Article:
The Authority considered that Google did not propose a remuneration according to objective, transparent and non-discriminatory criteria, so that good faith in the conduct of negotiations could not be established. (Autorité de la concurrence, July 12, 2021, decision n°21-D-17).

This decision has not been appealed by the Google companies, it being specified that they had been dismissed from their appeal against the first decision rendered by the Authority in 2020 (Cour d’appel de Paris, October 8, 2020, n°20-08071).

Point of law

Article L.112-2 of the Intellectual Property Code offers a non-exhaustive list of creations that can be considered as works of the mind, namely

(1) Books, pamphlets and other literary, artistic and scientific writings;

2° Lectures, speeches, sermons, pleadings and other works of the same nature;

3° Dramatic or dramatico-musical works;

4° Choreographic works, circus numbers and tricks, pantomimes, whose implementation is fixed in writing or otherwise;

5° Musical compositions with or without words;

6. Cinematographic and other works consisting of animated sequences of images, with or without sound, known as audiovisual works;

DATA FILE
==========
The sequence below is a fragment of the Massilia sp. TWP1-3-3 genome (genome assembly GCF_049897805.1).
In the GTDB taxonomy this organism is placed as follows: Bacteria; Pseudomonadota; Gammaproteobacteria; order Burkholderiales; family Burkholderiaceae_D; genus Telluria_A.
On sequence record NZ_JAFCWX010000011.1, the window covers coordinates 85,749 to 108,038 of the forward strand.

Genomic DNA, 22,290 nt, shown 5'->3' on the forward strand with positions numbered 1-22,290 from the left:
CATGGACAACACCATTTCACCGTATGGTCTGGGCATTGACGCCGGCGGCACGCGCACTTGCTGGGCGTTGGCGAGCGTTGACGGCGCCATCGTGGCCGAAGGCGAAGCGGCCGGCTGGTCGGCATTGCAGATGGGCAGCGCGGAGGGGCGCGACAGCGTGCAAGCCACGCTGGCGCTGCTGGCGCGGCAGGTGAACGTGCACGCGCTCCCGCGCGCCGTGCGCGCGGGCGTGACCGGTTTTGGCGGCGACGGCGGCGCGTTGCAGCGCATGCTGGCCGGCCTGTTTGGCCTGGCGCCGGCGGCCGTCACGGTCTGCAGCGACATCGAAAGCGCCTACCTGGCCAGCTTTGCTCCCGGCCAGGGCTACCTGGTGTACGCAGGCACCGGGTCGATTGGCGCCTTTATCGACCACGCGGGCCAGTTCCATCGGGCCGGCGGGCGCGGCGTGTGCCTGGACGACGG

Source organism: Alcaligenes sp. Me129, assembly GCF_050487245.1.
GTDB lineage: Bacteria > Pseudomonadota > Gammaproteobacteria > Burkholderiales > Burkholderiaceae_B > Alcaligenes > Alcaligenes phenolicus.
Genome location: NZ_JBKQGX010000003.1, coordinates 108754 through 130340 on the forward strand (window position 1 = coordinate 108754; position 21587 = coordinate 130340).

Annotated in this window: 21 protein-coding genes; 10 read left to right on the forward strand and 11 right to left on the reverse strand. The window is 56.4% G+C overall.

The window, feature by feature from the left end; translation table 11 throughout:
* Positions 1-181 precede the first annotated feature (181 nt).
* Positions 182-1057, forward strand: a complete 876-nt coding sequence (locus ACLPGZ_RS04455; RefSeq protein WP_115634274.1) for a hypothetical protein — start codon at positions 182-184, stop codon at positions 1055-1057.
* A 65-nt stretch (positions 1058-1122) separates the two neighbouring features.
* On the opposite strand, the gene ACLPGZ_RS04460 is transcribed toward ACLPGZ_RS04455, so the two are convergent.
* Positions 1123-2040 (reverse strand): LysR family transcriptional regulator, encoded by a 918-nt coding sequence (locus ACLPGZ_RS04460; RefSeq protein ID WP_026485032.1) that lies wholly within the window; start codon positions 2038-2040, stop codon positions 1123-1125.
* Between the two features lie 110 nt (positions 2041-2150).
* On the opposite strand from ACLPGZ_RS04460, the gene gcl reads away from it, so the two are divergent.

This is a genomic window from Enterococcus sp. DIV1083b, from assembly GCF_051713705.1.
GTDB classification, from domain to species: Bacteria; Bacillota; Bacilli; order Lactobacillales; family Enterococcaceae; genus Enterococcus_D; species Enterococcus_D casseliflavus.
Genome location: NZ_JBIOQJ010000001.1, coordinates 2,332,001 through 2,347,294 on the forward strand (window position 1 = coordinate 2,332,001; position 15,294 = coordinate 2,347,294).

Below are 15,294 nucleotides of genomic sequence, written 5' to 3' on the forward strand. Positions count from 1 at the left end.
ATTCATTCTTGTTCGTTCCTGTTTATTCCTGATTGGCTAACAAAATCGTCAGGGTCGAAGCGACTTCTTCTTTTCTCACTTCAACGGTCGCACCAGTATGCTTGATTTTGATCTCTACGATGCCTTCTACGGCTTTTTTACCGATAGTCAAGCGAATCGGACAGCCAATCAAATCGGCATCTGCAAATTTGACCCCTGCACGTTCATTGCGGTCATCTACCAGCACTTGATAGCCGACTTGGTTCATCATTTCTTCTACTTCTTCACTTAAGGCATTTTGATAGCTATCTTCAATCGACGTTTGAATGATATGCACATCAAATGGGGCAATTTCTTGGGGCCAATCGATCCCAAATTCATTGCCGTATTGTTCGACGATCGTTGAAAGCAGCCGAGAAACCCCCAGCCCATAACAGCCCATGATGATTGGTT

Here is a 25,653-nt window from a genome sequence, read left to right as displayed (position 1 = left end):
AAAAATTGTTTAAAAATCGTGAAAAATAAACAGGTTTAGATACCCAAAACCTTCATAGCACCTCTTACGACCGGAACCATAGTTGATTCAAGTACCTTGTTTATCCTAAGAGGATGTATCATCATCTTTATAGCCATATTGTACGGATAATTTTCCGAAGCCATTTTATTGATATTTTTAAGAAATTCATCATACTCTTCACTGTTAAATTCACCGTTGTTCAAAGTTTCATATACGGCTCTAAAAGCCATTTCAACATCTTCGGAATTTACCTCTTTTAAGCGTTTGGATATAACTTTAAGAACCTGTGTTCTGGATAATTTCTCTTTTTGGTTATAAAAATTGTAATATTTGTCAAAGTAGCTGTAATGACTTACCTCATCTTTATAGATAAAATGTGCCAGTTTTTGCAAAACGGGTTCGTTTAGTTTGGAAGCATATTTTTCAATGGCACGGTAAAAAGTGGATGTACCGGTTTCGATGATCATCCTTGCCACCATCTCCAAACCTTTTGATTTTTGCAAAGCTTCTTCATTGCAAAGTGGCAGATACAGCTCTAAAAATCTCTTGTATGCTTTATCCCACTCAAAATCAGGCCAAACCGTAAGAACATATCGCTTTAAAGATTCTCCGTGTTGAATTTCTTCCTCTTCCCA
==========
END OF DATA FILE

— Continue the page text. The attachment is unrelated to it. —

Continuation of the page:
7° Works of drawing, painting, architecture, sculpture, engraving, lithography ;

8° Graphic and typographic works;

9° Photographic works and those made using techniques similar to photography;

10° Works of applied arts;

11° Illustrations, maps;

12° Plans, sketches and plastic works relating to geography, topography, architecture and science;

(13) Software, including preparatory design material;

14° The creations of the seasonal industries of the clothing and the adornment. Seasonal clothing and ornamental industries are those industries which, because of the requirements of fashion, frequently renew the form of their products, and in particular sewing, fur, lingerie, embroidery, fashion, footwear, glove-making, leather goods, the manufacture of fabrics of high novelty or special to high fashion, the productions of paruriers and boot-makers, and the factories of furnishing fabrics.

Update on the Soleau envelope

Even if the protection granted by the literary and artistic property is not conditioned to the requirement of a deposit, it remains recommended, in certain cases to resort to the Soleau envelope which consists in the deposit of a creation or a project with the INPI, which will preserve it during 5 years.

This mechanism is very useful to prove the date of creation of a work of the mind, for example, if it has never been disclosed.

The protection of literary and artistic property law as a whole is a bulwark against the counterfeiting of artistic creations and in particular of works of the mind, promotes creation and enriches culture.

The Bouchara firm assists you in particular in :

  • The development of a strategy to protect your creations and your literary and artistic property rights;
  • The formalities related to the Soleau envelope ;
  • The protection and defense of your creations and your rights before the Courts;
  • The contractualization of your copyrights ( transfer contract, license contract etc…).